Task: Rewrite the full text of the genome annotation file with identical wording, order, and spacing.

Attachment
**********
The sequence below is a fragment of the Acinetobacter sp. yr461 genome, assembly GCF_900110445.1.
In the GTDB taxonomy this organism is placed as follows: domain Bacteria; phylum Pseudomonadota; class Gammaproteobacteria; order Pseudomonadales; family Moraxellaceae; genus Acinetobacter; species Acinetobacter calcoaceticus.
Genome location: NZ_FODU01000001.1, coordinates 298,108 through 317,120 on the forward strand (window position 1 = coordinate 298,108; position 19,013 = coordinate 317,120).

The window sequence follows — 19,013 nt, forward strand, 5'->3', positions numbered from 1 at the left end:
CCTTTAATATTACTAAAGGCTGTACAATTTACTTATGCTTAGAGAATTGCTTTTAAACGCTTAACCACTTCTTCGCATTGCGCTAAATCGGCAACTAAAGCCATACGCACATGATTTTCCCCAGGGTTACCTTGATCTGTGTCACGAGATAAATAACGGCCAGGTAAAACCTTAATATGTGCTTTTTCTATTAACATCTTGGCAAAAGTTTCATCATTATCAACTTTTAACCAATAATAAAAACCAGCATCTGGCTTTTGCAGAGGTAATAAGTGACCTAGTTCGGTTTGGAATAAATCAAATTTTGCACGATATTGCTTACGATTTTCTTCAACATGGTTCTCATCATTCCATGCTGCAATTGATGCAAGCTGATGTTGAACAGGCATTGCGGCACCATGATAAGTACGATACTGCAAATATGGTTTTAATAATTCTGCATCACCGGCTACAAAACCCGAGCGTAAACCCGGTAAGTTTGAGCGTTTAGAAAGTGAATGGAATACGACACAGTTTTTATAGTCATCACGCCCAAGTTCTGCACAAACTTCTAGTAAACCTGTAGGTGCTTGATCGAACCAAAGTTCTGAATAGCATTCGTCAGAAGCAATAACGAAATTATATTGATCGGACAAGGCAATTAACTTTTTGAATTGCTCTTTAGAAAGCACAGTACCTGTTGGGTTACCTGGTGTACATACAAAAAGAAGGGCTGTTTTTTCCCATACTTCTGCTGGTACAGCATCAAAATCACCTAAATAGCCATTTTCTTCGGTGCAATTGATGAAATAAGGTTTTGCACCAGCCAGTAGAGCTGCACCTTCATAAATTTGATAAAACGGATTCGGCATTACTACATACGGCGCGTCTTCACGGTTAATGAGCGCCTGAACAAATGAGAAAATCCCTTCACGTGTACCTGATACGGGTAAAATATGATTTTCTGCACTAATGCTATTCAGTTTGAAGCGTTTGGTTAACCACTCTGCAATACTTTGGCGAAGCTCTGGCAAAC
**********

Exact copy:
The sequence below is a fragment of the Acinetobacter sp. yr461 genome, assembly GCF_900110445.1.
In the GTDB taxonomy this organism is placed as follows: domain Bacteria; phylum Pseudomonadota; class Gammaproteobacteria; order Pseudomonadales; family Moraxellaceae; genus Acinetobacter; species Acinetobacter calcoaceticus.
Genome location: NZ_FODU01000001.1, coordinates 298,108 through 317,120 on the forward strand (window position 1 = coordinate 298,108; position 19,013 = coordinate 317,120).

The window sequence follows — 19,013 nt, forward strand, 5'->3', positions numbered from 1 at the left end:
CCTTTAATATTACTAAAGGCTGTACAATTTACTTATGCTTAGAGAATTGCTTTTAAACGCTTAACCACTTCTTCGCATTGCGCTAAATCGGCAACTAAAGCCATACGCACATGATTTTCCCCAGGGTTACCTTGATCTGTGTCACGAGATAAATAACGGCCAGGTAAAACCTTAATATGTGCTTTTTCTATTAACATCTTGGCAAAAGTTTCATCATTATCAACTTTTAACCAATAATAAAAACCAGCATCTGGCTTTTGCAGAGGTAATAAGTGACCTAGTTCGGTTTGGAATAAATCAAATTTTGCACGATATTGCTTACGATTTTCTTCAACATGGTTCTCATCATTCCATGCTGCAATTGATGCAAGCTGATGTTGAACAGGCATTGCGGCACCATGATAAGTACGATACTGCAAATATGGTTTTAATAATTCTGCATCACCGGCTACAAAACCCGAGCGTAAACCCGGTAAGTTTGAGCGTTTAGAAAGTGAATGGAATACGACACAGTTTTTATAGTCATCACGCCCAAGTTCTGCACAAACTTCTAGTAAACCTGTAGGTGCTTGATCGAACCAAAGTTCTGAATAGCATTCGTCAGAAGCAATAACGAAATTATATTGATCGGACAAGGCAATTAACTTTTTGAATTGCTCTTTAGAAAGCACAGTACCTGTTGGGTTACCTGGTGTACATACAAAAAGAAGGGCTGTTTTTTCCCATACTTCTGCTGGTACAGCATCAAAATCACCTAAATAGCCATTTTCTTCGGTGCAATTGATGAAATAAGGTTTTGCACCAGCCAGTAGAGCTGCACCTTCATAAATTTGATAAAACGGATTCGGCATTACTACATACGGCGCGTCTTCACGGTTAATGAGCGCCTGAACAAATGAGAAAATCCCTTCACGTGTACCTGATACGGGTAAAATATGATTTTCTGCACTAATGCTATTCAGTTTGAAGCGTTTGGTTAACCACTCTGCAATACTTTGGCGAAGCTCTGGCAAAC